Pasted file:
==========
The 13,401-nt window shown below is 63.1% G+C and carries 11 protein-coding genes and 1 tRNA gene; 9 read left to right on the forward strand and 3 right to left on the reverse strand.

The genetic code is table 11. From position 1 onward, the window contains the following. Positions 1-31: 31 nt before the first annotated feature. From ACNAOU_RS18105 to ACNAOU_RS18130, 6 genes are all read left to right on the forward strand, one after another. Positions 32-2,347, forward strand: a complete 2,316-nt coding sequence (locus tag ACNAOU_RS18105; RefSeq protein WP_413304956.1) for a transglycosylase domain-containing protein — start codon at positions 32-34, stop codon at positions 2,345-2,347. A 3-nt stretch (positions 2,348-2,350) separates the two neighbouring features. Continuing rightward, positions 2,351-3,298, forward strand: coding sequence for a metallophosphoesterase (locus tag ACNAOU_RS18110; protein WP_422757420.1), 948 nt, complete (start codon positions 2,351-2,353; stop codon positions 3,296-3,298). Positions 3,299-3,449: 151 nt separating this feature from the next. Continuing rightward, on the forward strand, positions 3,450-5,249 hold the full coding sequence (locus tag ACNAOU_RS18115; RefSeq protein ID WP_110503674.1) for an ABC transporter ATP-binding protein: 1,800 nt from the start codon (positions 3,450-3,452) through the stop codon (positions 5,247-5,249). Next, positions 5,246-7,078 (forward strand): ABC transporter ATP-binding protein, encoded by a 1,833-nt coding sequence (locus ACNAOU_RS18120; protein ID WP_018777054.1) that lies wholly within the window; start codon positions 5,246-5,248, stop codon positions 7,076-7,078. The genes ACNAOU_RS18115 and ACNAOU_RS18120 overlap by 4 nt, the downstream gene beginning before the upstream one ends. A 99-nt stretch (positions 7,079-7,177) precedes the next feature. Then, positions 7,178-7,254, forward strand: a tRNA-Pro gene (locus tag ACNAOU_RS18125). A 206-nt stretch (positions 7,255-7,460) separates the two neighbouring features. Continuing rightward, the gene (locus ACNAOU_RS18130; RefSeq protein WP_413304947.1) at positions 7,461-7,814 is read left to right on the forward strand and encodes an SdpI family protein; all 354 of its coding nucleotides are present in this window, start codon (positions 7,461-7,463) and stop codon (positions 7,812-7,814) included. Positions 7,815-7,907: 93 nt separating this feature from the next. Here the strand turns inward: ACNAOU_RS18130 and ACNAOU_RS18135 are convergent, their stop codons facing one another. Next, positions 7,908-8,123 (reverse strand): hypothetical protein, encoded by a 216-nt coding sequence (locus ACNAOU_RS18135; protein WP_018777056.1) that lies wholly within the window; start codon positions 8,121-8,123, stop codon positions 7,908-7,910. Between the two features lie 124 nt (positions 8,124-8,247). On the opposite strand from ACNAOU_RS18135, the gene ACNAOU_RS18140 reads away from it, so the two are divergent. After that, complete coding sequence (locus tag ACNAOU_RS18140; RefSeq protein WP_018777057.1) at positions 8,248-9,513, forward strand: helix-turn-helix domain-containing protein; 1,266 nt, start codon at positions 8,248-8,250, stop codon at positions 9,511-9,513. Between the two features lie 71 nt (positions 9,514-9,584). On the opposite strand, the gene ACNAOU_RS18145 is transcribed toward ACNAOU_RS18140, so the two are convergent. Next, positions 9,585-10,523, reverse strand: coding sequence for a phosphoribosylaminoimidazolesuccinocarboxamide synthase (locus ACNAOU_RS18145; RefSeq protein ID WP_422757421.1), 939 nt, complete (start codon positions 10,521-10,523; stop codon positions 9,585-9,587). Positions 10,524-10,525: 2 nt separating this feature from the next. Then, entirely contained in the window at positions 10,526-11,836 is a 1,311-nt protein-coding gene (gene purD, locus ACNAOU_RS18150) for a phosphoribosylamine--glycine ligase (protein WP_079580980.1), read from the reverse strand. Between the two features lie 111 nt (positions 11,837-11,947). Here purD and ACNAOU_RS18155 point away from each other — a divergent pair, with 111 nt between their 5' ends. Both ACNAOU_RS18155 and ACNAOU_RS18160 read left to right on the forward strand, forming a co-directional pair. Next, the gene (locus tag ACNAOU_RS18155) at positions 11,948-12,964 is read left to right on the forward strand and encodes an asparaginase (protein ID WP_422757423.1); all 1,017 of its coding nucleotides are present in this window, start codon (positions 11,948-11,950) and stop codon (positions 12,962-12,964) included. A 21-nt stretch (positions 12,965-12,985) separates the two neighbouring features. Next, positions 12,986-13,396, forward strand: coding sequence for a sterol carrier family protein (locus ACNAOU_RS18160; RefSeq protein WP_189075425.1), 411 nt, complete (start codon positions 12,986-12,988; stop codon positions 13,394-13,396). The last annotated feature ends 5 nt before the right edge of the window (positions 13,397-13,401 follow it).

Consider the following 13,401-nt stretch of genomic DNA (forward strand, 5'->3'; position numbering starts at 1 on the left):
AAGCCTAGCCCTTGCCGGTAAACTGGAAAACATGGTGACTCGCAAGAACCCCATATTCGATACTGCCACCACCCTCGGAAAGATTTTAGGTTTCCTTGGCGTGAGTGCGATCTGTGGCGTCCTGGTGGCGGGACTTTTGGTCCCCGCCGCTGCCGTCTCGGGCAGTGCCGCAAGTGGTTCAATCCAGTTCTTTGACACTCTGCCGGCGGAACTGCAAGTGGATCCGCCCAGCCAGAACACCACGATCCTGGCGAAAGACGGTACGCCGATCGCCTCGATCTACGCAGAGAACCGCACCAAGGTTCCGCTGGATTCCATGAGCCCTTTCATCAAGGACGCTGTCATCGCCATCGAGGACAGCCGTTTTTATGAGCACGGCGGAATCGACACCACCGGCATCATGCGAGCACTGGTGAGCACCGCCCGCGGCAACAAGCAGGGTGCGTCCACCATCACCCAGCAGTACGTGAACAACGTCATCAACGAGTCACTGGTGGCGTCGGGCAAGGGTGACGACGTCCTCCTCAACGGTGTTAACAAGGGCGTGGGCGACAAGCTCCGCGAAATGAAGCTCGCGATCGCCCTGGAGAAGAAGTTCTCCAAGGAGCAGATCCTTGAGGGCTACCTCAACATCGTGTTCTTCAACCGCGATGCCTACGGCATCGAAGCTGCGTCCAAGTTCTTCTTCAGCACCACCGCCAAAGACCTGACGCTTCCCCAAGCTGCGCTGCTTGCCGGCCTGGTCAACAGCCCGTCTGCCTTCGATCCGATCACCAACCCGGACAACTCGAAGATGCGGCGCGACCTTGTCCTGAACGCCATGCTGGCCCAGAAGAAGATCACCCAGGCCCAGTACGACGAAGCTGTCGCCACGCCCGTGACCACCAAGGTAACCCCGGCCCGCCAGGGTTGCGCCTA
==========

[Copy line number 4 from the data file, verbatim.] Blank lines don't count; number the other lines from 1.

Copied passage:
AAGCCTAGCCCTTGCCGGTAAACTGGAAAACATGGTGACTCGCAAGAACCCCATATTCGATACTGCCACCACCCTCGGAAAGATTTTAGGTTTCCTTGGCGTGAGTGCGATCTGTGGCGTCCTGGTGGCGGGACTTTTGGTCCCCGCCGCTGCCGTCTCGGGCAGTGCCGCAAGTGGTTCAATCCAGTTCTTTGACACTCTGCCGGCGGAACTGCAAGTGGATCCGCCCAGCCAGAACACCACGATCCTGGCGAAAGACGGTACGCCGATCGCCTCGATCTACGCAGAGAACCGCACCAAGGTTCCGCTGGATTCCATGAGCCCTTTCATCAAGGACGCTGTCATCGCCATCGAGGACAGCCGTTTTTATGAGCACGGCGGAATCGACACCACCGGCATCATGCGAGCACTGGTGAGCACCGCCCGCGGCAACAAGCAGGGTGCGTCCACCATCACCCAGCAGTACGTGAACAACGTCATCAACGAGTCACTGGTGGCGTCGGGCAAGGGTGACGACGTCCTCCTCAACGGTGTTAACAAGGGCGTGGGCGACAAGCTCCGCGAAATGAAGCTCGCGATCGCCCTGGAGAAGAAGTTCTCCAAGGAGCAGATCCTTGAGGGCTACCTCAACATCGTGTTCTTCAACCGCGATGCCTACGGCATCGAAGCTGCGTCCAAGTTCTTCTTCAGCACCACCGCCAAAGACCTGACGCTTCCCCAAGCTGCGCTGCTTGCCGGCCTGGTCAACAGCCCGTCTGCCTTCGATCCGATCACCAACCCGGACAACTCGAAGATGCGGCGCGACCTTGTCCTGAACGCCATGCTGGCCCAGAAGAAGATCACCCAGGCCCAGTACGACGAAGCTGTCGCCACGCCCGTGACCACCAAGGTAACCCCGGCCCGCCAGGGTTGCGCCTA